5,826 ft / 1,776 m


906 ft / 276 m


18 summits

Top climbing months

November   27%

March   22%

February   16%

Most climbed route

South Ridge

"I Took advantage of a cool weathered Saturday to go after Rattlesnake Peak. I started out early and kept an eye open for the not so obvious trail that leaves the dirt road and begins climbing. I found it after 1.5 miles of easy walking on the dirt road. The steep climb begins quickly and continues to elevate to the nearby high points. The use trail passes through thick brush but is identifiable all the way up the ridge. Several high points get connected by the use trail forming a long ridge climb leading to Rattlesnake Peak. About 5 or 6 high points get reached on the ridge climb, some are mu" - Peak-Conquistador, Apr 28, 2018
"I did Rattlesnake as the typical loop from Shoemaker Canyon Rd, ascended the south ridge and descending the east ridge. The south ridge route is straightforward and actually very pleasant. I made my way quickly up to the summit. The east ridge is a much rougher route - overgrown, steep, loose, and ambiguous. I've heard this peak described as "Little Iron," and this side of the mountain earns that title. On the way down, I guess I ripped open my side pocket, because when I got to the tunnel on Shoemaker Canyon Rd. and went to take a picture, I discovered my phone was gone! I guess I ripped " - klotito, Feb 11, 2018
"Up and down via HPS route 1. I picked about the perfect day to do this one: good weather, cool breezes, a bit of haze to keep the sun somewhat at bay. (This would be an awful hike for a hot day...super steep and no shade anywhere.) The register at the summit is completely full. If someone's planning a trip up, consider bringing a new one to leave there." - HikerMark, Mar 20, 2016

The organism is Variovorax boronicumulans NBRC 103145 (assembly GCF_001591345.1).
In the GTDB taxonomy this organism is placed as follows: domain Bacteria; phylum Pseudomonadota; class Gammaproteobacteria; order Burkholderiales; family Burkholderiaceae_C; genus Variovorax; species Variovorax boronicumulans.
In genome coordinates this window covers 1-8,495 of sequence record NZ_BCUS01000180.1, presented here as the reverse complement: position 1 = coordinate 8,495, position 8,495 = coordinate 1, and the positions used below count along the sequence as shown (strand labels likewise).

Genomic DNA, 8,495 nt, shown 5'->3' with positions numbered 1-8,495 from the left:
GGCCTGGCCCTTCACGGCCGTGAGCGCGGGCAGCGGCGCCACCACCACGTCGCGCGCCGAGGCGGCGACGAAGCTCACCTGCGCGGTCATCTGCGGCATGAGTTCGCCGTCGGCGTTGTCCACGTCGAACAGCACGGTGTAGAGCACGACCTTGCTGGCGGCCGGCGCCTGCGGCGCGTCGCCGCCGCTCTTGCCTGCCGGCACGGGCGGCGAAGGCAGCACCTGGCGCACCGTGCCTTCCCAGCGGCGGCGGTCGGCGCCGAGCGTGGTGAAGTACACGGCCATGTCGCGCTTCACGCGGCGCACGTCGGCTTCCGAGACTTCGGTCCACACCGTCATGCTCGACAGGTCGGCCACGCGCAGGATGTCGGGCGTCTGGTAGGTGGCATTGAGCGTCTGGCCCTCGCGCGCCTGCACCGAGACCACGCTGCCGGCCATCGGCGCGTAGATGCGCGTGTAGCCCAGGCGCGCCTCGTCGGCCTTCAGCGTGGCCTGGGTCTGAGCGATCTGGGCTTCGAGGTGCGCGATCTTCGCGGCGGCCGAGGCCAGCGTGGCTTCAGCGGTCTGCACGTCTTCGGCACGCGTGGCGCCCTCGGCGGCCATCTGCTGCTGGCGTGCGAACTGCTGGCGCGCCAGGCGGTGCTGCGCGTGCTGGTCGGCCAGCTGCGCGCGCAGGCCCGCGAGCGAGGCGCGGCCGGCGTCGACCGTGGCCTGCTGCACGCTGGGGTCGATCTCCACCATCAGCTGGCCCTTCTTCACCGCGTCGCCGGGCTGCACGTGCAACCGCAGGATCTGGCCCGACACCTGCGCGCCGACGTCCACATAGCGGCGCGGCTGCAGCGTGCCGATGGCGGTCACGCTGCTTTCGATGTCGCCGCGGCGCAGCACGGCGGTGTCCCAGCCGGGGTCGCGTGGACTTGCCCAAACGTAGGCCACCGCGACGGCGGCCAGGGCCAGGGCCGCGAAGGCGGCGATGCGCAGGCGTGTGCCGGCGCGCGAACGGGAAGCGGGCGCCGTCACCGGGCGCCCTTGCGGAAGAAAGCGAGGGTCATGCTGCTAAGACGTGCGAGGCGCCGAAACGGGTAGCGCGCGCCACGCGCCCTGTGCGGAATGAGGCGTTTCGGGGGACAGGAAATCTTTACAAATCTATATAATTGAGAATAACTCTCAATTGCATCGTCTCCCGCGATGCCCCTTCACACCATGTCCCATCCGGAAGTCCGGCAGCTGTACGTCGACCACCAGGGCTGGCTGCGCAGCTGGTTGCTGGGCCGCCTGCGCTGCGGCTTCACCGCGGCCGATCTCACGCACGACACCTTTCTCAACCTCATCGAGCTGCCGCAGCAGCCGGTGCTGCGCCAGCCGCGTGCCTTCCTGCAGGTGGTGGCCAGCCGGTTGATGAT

"My #100 HPS peak (and Mike McCarty's), Sierra Club sponsored hike with 6 or 7 I-rated leaders. 10.3 miles r/t loop hike w/4,150' gain to/from Shoemaker Road gate. Combined HPS Guide routes 1 and 2. Big attendance for this challenging hike! " - BradStemm, Feb 23, 2014
"It's easy to see why this is the 2nd hardest summit in the San Gabs. The firebreak to the summit it relentless. There are multiple demoralizing drops, including one saddle that drops a good 150 feet despite the highpoints on the ridgeline being about 50 feet apart (ie it's crazy steep). That's not to mention a hive of African honey bees (read- Killer bees) in a rock outcropping at the bump around 4700'. While their venom is technically less potent than European honey bees, they defend the hive more aggressively so use caution if heading up. If they swarm get out of there ASAP, without waving y" - Christopher, Nov 23, 2011



Nearest peaks